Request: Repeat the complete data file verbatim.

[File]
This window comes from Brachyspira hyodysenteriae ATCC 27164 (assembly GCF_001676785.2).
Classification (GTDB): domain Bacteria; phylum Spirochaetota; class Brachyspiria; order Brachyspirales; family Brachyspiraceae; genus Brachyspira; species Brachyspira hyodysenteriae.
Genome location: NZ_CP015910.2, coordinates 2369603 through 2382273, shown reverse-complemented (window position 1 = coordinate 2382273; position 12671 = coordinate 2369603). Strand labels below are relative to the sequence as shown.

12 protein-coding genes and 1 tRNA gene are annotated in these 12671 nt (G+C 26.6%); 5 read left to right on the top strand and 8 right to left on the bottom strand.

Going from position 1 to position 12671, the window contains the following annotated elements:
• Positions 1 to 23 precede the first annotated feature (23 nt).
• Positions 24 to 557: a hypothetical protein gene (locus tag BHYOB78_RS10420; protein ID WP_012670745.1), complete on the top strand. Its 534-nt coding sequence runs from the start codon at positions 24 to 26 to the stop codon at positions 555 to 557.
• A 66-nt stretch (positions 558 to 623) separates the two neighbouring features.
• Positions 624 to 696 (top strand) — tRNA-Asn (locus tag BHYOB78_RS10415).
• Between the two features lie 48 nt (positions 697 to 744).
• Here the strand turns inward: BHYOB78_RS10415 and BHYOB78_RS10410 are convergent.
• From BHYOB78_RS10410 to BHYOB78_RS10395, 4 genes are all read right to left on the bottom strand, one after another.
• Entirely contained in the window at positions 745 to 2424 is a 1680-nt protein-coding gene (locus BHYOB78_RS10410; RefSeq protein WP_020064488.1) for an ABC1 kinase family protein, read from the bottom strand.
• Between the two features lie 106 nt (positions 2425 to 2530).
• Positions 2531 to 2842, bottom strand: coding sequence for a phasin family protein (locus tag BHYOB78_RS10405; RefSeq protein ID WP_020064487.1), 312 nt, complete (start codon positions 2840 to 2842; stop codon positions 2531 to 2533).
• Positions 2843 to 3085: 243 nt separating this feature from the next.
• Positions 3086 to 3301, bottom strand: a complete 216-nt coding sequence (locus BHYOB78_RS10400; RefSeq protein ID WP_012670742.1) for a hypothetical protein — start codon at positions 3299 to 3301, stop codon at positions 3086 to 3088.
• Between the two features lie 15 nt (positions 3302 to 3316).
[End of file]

This window comes from Brachyspira hyodysenteriae ATCC 27164 (assembly GCF_001676785.2).
Classification (GTDB): domain Bacteria; phylum Spirochaetota; class Brachyspiria; order Brachyspirales; family Brachyspiraceae; genus Brachyspira; species Brachyspira hyodysenteriae.
Genome location: NZ_CP015910.2, coordinates 2369603 through 2382273, shown reverse-complemented (window position 1 = coordinate 2382273; position 12671 = coordinate 2369603). Strand labels below are relative to the sequence as shown.

12 protein-coding genes and 1 tRNA gene are annotated in these 12671 nt (G+C 26.6%); 5 read left to right on the top strand and 8 right to left on the bottom strand.

Going from position 1 to position 12671, the window contains the following annotated elements:
• Positions 1 to 23 precede the first annotated feature (23 nt).
• Positions 24 to 557: a hypothetical protein gene (locus tag BHYOB78_RS10420; protein ID WP_012670745.1), complete on the top strand. Its 534-nt coding sequence runs from the start codon at positions 24 to 26 to the stop codon at positions 555 to 557.
• A 66-nt stretch (positions 558 to 623) separates the two neighbouring features.
• Positions 624 to 696 (top strand) — tRNA-Asn (locus tag BHYOB78_RS10415).
• Between the two features lie 48 nt (positions 697 to 744).
• Here the strand turns inward: BHYOB78_RS10415 and BHYOB78_RS10410 are convergent.
• From BHYOB78_RS10410 to BHYOB78_RS10395, 4 genes are all read right to left on the bottom strand, one after another.
• Entirely contained in the window at positions 745 to 2424 is a 1680-nt protein-coding gene (locus BHYOB78_RS10410; RefSeq protein WP_020064488.1) for an ABC1 kinase family protein, read from the bottom strand.
• Between the two features lie 106 nt (positions 2425 to 2530).
• Positions 2531 to 2842, bottom strand: coding sequence for a phasin family protein (locus tag BHYOB78_RS10405; RefSeq protein ID WP_020064487.1), 312 nt, complete (start codon positions 2840 to 2842; stop codon positions 2531 to 2533).
• Positions 2843 to 3085: 243 nt separating this feature from the next.
• Positions 3086 to 3301, bottom strand: a complete 216-nt coding sequence (locus BHYOB78_RS10400; RefSeq protein ID WP_012670742.1) for a hypothetical protein — start codon at positions 3299 to 3301, stop codon at positions 3086 to 3088.
• Between the two features lie 15 nt (positions 3302 to 3316).